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In 1919, Army drove convoy across the country from Washington to San Francisco




The 1919 Transcontinental Motor Convoy crosses East Wyoming. (Dwight D. Eisenhower Presidential Library)

A large number of nearly 100 cars stretched along the white house ellipse on the morning of July 7, 1919, filled with heavy troop carriers, light trucks, sidecar motorcycles, reconnaissance cars, field kitchens, forging shops and a Renault lightweight tank.

The cars were a cross section of the huge engine basin acquired by the federal government during World War I. Although a porch had brought peace to Europe in the previous year, the military had given a new mission: driving a convoy across the country. Flush with Excess Army Vehicles, the War Department intended to send a first-class motorized expedition from the district to San Francisco.

"This is the beginning of a new era," war minister Newton D. Baker read into a reinforcing horn before a crowd estimated at 8,000. "This World War was a war for motor transport; it was a war of war."

As the Associated Press would write, the concept of "developing a thoroughfare from coast to coast to highways and demonstrating practical options for long-distance motor vehicle transport." [19659007] Baker predicted that the convoy that navigated the thousands of miles of unbound roadways would reach California in early September.

To mark the importance of the company, Baker revealed a monument at 10 o'clock next to the white house. "Zero Milestone" was just sharing historical marker and furtive public relations stunt, paid by the National Highway Marking Association. The automatic lobby hoped that a transcontinental convoy would fire the wheels for increases in motorway grants and make profits for the sign industry.

The draping of the occasion of rhetorical greatness explained the Washington Post that "the monument is designed to be the milestone from which, from the golden landmark of the Forum in Rome, all road distances will be counted."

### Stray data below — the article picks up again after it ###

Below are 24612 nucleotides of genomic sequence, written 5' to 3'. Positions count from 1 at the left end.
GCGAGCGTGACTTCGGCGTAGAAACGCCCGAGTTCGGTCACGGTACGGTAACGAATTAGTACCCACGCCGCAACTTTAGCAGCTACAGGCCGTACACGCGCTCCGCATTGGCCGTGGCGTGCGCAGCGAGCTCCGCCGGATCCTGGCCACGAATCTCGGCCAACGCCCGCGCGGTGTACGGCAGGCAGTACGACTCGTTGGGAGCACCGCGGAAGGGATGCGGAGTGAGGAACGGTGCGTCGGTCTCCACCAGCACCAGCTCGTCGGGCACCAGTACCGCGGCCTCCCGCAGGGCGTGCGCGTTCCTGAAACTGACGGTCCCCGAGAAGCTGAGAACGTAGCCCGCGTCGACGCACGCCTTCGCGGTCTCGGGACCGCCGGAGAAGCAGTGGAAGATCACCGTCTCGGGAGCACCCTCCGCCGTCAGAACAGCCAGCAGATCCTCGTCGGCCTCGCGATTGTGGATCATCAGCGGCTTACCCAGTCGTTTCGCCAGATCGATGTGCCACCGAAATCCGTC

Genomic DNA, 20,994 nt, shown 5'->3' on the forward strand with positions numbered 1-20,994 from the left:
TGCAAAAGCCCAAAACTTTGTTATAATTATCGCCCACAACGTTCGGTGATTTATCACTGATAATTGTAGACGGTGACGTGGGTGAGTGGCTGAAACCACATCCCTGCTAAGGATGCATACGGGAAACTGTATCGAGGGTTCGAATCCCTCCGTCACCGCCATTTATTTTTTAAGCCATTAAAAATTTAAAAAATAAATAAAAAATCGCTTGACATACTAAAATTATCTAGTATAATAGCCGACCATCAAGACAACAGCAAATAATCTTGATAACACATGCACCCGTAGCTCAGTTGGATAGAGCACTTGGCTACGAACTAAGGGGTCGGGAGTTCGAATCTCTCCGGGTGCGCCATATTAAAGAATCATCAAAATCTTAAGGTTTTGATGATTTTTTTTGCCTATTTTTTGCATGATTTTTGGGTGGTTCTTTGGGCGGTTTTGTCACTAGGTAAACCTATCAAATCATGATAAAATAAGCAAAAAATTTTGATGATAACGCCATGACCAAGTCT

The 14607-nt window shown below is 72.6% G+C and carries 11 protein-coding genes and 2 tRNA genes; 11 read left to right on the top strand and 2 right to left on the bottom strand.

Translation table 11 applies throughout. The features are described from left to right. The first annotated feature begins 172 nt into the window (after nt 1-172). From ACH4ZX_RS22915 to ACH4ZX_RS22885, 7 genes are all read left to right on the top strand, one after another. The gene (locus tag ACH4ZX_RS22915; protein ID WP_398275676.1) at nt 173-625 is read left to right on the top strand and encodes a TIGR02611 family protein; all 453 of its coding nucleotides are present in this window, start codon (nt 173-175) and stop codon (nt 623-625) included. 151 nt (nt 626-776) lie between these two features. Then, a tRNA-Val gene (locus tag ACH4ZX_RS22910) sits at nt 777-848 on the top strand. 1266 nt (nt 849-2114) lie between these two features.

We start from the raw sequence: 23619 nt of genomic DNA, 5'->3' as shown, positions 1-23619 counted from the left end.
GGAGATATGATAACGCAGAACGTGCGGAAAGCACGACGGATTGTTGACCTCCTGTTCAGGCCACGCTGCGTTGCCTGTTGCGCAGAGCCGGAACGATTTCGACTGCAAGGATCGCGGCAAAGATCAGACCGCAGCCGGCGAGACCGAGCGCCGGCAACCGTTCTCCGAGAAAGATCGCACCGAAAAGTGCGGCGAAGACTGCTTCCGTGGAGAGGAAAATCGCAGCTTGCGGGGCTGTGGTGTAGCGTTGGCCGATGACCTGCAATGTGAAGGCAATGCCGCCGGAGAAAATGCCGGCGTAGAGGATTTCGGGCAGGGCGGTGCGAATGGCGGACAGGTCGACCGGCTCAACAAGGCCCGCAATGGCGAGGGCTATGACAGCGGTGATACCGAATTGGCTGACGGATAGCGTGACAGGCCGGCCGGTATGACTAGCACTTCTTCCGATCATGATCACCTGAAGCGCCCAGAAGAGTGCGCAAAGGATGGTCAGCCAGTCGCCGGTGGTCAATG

The Army car journey went off on a rocky start with several vehicles broken down that afternoon on the hilly roads leading out of the district. The party camped the first night in Frederick, MD, where a letter Lieutenant Colonel joined the group as a final observer of the Tank Corps. Dwight D. Eisenhower, then 28, was "partly for a lark and partly to learn" he wrote later because "none of that kind was ever tried."


Letter Lt. Kol. Dwight D. Eisenhower, back with Major Sereno E. Brett during the 1919 Transcontinental Motor Convoy. (Dwight D. Eisenhower Presidential Library)

In the coming weeks, engine problems plagued the convoy, which developed at an average of less than 6 mph. However, the expedition continued to attract national attention, and large crowds appeared regularly in city quarters when the convoy worked westward. In Pennsylvania, newspapers reported that the vehicles were greeted by "a large delegation of state and city officials who were to accompany the convoy in Gettysburg." The state police escorted the convoy across Ohio, and politicians in Iowa opened their dining rooms to the traveling soldiers. 19659013] Road conditions deteriorated as the Midwest gave way to plains, where the summer heat brought the soil dusty and sandstopped lungs and engines. On August 2, the Convoy's daily logbook recorded a thunderstorm that sent 25 trucks sliding out of the muddy road. Each had to be pulled out of the party's ever useful salvage tractor. The next week, another truck burst into flames because of a "carelessly thrown" cigarette stub.